In today’s blog we hear from Isobel Marr as she looks at the next phase of development for the Global Challenges Research Fund (GCRF), with UKRI appointing nine Challenge Leaders who will direct the GCRF portfolios in global health, food systems, conflict, resilience, education and sustainable cities.
What are the the GCRF Challenge Leaders?
In autumn 2017, the Independent Commission for Aid Impact (ICAI) published a review of the GCRF. One of the report’s main criticism was around an apparent lack of strategic focus. This, the report suggested, had led to a scattered portfolio of projects, which risked spreading resources too thinly to achieve real impact.
The Government’s response to the report accepted that stronger coordination within the GCRF research portfolio was needed and reiterated that steps were already being taken to address this concern. Part of the approach would be to recruit Challenge Leaders – thematic leads who would build coherence across all GCRF delivery partners and ensure that the fund had the greatest possible impact on global development.
The Challenge Leaders were announced by UKRI on 11 April 2018. Professor Andrew Thompson, UKRI Executive Champion for the GCRF and Newton Fund, has said:
“The appointment of these nine Challenge Leaders will ensure that the GCRF can connect with those on the frontline of global development and respond to the needs and ambitions of developing countries through cutting edge disciplinary and interdisciplinary research. Working with international agencies, development funders, industry and the GCRF research community these new Challenge Leaders will identify and develop research opportunities across different interfaces and maximise real-world impact.”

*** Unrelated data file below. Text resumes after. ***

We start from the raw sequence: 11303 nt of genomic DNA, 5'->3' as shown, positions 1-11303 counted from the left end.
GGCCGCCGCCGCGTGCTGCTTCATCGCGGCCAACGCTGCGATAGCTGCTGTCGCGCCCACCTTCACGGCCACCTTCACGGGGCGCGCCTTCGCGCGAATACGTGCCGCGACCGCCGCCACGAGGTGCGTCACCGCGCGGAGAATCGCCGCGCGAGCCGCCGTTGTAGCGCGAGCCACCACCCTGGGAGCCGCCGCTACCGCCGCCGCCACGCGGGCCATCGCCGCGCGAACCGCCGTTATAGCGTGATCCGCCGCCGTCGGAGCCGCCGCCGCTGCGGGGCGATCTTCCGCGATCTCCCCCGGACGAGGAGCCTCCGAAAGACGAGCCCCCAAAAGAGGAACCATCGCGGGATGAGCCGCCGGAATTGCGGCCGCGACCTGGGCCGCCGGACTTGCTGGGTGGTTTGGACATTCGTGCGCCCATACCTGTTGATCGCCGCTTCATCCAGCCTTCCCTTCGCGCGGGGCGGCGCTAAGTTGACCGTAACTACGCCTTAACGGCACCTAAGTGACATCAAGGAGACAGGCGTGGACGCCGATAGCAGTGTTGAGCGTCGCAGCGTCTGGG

The Challenge Leaders will play an important role in shaping future investment of the fund, helping to scope future calls and encourage innovative and interdisciplinary approaches. They will also be charged with seeking opportunities beyond GCRF – aligning and integrating the fund with other ODA funding portfolios (e.g. Newton Fund) across UK Government and other funders.
Who are the the GCRF Challenge Leaders?
Global Health: Dr Helen Fletcher, London School of Hygiene and Tropical Medicine – Helen’s research interests include tuberculosis (TB) vaccine development and identification of immune mechanisms important for protection from TB. Helen is also interested in the interplay between socio economic status, immune health and risk of TB disease. Since 2000 She has worked with scientists across Africa in The Gambia, Zambia, Ethiopia, Senegal, Kenya, South Africa and Uganda.
Food Systems: Professor Nicola Lowe, University of Central Lancashire and Dr Tahrat Shahid, University of Oxford – Her primary research interest is trace mineral metabolism, with a particular focus on zinc. From 2013 to 2017, she was Chair of Zinc-Net, a network of international scientists brought together through funding from the European Commission (COST Action), to address issues relating to the role of zinc in human health. She is currently conducting research in Pakistan to investigate novel biomarkers of zinc status, and the potential for wheat biofortification to alleviate zinc deficiency.